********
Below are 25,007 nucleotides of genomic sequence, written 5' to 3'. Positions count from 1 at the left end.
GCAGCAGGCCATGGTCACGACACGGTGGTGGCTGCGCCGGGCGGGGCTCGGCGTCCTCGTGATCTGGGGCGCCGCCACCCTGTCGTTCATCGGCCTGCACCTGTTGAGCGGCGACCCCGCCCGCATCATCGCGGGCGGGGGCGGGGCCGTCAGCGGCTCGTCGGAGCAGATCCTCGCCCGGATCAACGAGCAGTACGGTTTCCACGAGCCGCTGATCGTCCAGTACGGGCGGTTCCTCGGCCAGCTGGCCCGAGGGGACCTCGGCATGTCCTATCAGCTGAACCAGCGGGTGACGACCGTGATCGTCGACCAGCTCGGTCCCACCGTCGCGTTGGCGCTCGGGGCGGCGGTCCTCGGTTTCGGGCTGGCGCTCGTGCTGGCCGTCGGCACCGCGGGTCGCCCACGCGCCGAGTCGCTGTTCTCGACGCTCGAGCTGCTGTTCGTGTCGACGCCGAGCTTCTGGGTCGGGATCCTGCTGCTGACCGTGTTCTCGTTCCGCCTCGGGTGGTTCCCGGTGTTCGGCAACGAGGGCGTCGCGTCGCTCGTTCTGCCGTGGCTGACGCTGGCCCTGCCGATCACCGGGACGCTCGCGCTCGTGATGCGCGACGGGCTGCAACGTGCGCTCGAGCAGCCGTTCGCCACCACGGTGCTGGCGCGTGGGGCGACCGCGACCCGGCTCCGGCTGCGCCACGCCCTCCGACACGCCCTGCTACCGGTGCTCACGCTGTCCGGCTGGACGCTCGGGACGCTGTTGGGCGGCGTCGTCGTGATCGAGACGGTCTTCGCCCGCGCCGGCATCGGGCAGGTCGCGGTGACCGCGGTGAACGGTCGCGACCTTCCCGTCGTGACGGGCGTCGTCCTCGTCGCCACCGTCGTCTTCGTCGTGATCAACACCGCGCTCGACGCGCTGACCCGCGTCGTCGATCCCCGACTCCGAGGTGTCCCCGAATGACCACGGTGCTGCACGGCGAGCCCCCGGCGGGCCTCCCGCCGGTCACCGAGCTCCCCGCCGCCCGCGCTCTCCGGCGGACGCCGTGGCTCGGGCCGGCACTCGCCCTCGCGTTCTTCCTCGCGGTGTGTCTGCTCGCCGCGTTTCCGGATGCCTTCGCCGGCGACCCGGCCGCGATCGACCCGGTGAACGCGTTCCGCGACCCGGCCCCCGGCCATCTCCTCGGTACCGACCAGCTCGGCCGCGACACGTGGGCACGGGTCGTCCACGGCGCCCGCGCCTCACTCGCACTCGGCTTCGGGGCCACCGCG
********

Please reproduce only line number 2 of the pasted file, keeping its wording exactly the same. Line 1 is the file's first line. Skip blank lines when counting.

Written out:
GCAGCAGGCCATGGTCACGACACGGTGGTGGCTGCGCCGGGCGGGGCTCGGCGTCCTCGTGATCTGGGGCGCCGCCACCCTGTCGTTCATCGGCCTGCACCTGTTGAGCGGCGACCCCGCCCGCATCATCGCGGGCGGGGGCGGGGCCGTCAGCGGCTCGTCGGAGCAGATCCTCGCCCGGATCAACGAGCAGTACGGTTTCCACGAGCCGCTGATCGTCCAGTACGGGCGGTTCCTCGGCCAGCTGGCCCGAGGGGACCTCGGCATGTCCTATCAGCTGAACCAGCGGGTGACGACCGTGATCGTCGACCAGCTCGGTCCCACCGTCGCGTTGGCGCTCGGGGCGGCGGTCCTCGGTTTCGGGCTGGCGCTCGTGCTGGCCGTCGGCACCGCGGGTCGCCCACGCGCCGAGTCGCTGTTCTCGACGCTCGAGCTGCTGTTCGTGTCGACGCCGAGCTTCTGGGTCGGGATCCTGCTGCTGACCGTGTTCTCGTTCCGCCTCGGGTGGTTCCCGGTGTTCGGCAACGAGGGCGTCGCGTCGCTCGTTCTGCCGTGGCTGACGCTGGCCCTGCCGATCACCGGGACGCTCGCGCTCGTGATGCGCGACGGGCTGCAACGTGCGCTCGAGCAGCCGTTCGCCACCACGGTGCTGGCGCGTGGGGCGACCGCGACCCGGCTCCGGCTGCGCCACGCCCTCCGACACGCCCTGCTACCGGTGCTCACGCTGTCCGGCTGGACGCTCGGGACGCTGTTGGGCGGCGTCGTCGTGATCGAGACGGTCTTCGCCCGCGCCGGCATCGGGCAGGTCGCGGTGACCGCGGTGAACGGTCGCGACCTTCCCGTCGTGACGGGCGTCGTCCTCGTCGCCACCGTCGTCTTCGTCGTGATCAACACCGCGCTCGACGCGCTGACCCGCGTCGTCGATCCCCGACTCCGAGGTGTCCCCGAATGACCACGGTGCTGCACGGCGAGCCCCCGGCGGGCCTCCCGCCGGTCACCGAGCTCCCCGCCGCCCGCGCTCTCCGGCGGACGCCGTGGCTCGGGCCGGCACTCGCCCTCGCGTTCTTCCTCGCGGTGTGTCTGCTCGCCGCGTTTCCGGATGCCTTCGCCGGCGACCCGGCCGCGATCGACCCGGTGAACGCGTTCCGCGACCCGGCCCCCGGCCATCTCCTCGGTACCGACCAGCTCGGCCGCGACACGTGGGCACGGGTCGTCCACGGCGCCCGCGCCTCACTCGCACTCGGCTTCGGGGCCACCGCG